Netflix added more new subscribers than expected, a quarter after the online streaming services company raised prices.
There's no plan to raise prices again right away. That will likely happen, but only when Netflix has earned it, company executives said Monday.
Netflix's value — the most popular plan currently costs $10.99 monthly, $13.99 gets you 4K video — really depends on how good the service is compared to its competition, said CEO Reed Hastings during an interview Monday after the company released its first-quarter financials. Those prices represent $1 and $2 price increases, instituted last fall.
Netflix's success depends on first getting consumers to subscribe to the service, Hastings says. "So you have to earn it first by doing spectacular content that everybody wants to see," he said in an interview with Morgan Stanley head of media research Ben Swinburne posted on YouTube.
"But if you do that, you can get people to pay a little bit more because then we are able to invest more and further improve," he said. "But we always approach it on a 'have we earned more viewing for people' basis first, rather than a price-first basis."
Subscribers continued to flock to the Los Gatos, Calif. company in the quarter, as Netflix added 7.41 million new subscribers, topping its own forecasts of 6.35 million -- and that of Wall Street. Netflix added 1.96 million new subscribers in the U.S. and 7.41 million internationally, increasing its total subscriber base to 125 million.
The secret? Viewers wanted to see new seasons of series such as Marvel's Jessica Jones, Grace and Frankie, Santa Clarita Diet, A Series of Unfortunate Events and the new sci-fi offering Altered Carbon. "We are continuing to invest in content, marketing, product, all the things we’ve been doing," Hastings said. "Just the breadth of content we have got going is really remarkable."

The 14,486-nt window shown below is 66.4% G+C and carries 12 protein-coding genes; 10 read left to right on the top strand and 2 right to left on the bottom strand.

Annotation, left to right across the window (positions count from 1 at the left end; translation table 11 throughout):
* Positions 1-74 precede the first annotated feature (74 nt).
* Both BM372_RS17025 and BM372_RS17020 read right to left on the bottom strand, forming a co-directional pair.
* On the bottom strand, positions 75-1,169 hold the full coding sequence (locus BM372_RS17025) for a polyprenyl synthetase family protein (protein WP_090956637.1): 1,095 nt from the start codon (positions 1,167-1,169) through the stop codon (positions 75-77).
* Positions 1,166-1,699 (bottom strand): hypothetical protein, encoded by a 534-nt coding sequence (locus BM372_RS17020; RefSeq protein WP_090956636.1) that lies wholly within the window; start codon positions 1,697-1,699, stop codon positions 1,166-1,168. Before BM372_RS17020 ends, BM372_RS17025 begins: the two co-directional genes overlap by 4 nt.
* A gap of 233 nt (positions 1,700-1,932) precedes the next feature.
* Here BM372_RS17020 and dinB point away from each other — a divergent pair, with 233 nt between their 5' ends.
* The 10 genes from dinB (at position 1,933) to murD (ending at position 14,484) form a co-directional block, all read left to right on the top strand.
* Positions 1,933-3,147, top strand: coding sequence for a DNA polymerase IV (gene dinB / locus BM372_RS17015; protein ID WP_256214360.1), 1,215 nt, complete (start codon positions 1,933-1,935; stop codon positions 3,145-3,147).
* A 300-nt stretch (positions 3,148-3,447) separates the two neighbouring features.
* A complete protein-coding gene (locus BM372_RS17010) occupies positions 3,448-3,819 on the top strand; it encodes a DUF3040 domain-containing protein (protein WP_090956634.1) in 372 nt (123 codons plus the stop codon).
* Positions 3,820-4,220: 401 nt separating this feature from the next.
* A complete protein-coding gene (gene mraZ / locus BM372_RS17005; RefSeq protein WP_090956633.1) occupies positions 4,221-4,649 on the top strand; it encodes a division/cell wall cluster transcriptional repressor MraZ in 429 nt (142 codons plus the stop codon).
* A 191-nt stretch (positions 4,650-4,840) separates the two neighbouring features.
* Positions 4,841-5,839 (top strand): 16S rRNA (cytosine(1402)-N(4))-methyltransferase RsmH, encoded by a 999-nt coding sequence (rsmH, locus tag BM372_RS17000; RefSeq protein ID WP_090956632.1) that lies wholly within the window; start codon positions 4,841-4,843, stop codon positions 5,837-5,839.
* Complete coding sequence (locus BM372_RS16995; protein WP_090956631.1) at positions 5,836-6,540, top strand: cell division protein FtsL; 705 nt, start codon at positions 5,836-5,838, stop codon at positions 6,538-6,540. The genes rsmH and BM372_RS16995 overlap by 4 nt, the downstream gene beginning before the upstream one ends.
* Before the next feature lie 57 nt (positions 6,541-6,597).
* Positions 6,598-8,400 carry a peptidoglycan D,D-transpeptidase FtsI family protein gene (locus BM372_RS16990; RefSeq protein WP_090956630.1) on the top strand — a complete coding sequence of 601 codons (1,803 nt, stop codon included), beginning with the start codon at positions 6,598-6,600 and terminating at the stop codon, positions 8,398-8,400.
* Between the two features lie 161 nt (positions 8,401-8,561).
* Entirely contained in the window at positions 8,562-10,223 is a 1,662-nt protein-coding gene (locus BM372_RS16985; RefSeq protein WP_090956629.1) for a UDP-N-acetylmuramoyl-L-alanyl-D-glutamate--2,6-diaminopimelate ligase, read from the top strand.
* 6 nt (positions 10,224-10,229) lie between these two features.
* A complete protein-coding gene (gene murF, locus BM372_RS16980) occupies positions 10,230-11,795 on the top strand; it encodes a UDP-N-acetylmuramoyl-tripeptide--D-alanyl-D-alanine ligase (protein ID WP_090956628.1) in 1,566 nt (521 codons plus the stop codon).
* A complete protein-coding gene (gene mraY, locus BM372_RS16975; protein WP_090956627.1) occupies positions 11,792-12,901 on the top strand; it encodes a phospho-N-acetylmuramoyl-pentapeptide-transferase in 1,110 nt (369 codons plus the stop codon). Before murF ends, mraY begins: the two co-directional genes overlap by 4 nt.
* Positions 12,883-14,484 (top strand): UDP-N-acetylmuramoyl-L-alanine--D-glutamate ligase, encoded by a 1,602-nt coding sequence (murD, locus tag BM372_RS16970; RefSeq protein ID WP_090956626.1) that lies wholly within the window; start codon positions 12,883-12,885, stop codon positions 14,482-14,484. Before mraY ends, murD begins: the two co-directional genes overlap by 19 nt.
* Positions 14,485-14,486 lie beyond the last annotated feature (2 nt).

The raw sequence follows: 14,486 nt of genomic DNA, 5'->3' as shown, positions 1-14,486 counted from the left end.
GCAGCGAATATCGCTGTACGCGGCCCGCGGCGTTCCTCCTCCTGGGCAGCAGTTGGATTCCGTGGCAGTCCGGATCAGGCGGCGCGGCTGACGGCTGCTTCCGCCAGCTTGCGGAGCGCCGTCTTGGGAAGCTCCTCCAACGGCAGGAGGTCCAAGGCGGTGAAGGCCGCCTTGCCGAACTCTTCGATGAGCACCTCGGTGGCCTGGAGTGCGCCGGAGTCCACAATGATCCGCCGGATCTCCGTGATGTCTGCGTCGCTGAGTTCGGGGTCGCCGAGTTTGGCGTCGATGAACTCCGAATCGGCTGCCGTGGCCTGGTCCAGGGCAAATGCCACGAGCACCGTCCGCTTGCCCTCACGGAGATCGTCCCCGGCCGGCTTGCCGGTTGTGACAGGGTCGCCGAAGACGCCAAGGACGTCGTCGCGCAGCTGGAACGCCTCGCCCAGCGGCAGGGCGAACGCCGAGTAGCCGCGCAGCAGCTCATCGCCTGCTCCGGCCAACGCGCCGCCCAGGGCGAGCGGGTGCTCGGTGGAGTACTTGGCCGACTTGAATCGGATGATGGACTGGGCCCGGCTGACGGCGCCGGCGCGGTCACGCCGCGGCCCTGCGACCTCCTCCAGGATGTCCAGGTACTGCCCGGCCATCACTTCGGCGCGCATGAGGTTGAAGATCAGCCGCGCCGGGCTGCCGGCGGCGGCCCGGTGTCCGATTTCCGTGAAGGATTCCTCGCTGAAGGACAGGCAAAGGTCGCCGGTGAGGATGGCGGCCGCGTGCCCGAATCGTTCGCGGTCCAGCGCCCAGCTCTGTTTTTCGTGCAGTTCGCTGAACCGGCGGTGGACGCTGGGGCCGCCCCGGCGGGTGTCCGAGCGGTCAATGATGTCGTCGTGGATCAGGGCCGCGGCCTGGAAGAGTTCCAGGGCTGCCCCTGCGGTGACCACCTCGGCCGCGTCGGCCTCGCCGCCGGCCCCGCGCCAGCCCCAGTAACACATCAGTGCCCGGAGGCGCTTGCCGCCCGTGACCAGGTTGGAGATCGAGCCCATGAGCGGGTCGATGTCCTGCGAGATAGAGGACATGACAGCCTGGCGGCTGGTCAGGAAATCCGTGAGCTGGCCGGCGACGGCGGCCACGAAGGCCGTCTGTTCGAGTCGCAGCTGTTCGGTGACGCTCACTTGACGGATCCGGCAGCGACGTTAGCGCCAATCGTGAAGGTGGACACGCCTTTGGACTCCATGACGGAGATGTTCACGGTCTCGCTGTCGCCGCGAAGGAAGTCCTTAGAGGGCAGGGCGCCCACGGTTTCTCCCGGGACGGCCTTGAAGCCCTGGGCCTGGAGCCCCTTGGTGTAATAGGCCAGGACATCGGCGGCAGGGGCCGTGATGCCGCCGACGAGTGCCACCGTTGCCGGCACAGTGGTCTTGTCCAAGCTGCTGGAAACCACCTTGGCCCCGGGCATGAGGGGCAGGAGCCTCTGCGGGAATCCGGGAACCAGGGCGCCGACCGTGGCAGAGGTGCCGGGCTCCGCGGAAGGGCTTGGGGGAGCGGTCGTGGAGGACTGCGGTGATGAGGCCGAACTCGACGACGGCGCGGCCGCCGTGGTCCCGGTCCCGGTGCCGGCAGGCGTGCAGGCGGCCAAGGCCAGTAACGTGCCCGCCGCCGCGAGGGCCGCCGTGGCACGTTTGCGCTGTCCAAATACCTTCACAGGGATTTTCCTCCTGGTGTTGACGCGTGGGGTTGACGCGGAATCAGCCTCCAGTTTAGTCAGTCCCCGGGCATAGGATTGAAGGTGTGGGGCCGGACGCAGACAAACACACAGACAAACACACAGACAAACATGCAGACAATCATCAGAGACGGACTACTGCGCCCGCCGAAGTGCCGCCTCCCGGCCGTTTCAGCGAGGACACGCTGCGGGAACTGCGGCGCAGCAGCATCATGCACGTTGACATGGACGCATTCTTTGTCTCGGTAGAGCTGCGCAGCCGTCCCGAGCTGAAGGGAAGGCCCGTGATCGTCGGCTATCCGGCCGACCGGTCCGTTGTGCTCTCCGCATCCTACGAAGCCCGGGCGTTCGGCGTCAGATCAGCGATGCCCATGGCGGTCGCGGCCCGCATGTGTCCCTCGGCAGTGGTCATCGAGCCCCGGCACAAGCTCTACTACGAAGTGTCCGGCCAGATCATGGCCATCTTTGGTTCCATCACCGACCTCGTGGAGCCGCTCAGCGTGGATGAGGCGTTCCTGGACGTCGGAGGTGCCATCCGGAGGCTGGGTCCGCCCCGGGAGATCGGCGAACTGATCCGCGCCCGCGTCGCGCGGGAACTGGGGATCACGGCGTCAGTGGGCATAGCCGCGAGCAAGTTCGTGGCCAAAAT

Netflix (NFLX) shares surged more than 5% in after-hours trading to $323.92. Shares have risen more than 22% over the last three months.
Revenue jumped 43% to $3.6 billion, in line with forecasts, while net income rose to $290 million from $178 million.
Netflix's adjusted earnings of 64 cents compared to 63 cents expected by analysts surveyed by S&P Global Market Intelligence.
"Our job is to spend this money wisely to increase our members' delight," the company said in a quarterly letter to shareholders.
Netflix may be the leader in subscription streaming, but there are countless new services launched or in the planning -- 200 or so already in operation. And industry heavyweight Disney plans its own service to begin streaming its own movies and TV series late next year.
"The consumer has a lot of entertainment options," Hastings said. "Whether our share of that grows or shrinks is really up to do we produce great content, market it well, serve it up beautifully and if we do that really well, if we earn more of consumers' time, then we continue to grow," he said. "If we get lazy or slow, we will get run over like anyone else."
Hastings was also asked about consumer privacy and tech services amid the concerns about possible misuse of user data on Facebook. Since Netflix doesn't need to connect users with advertisers, the service is different from some other tech giants, he said.
"I'm very glad we built Netflix not to be ad-supported, but subscription," Hastings said. "I think we are substantially inoculated from the other issues that are happening in the industry."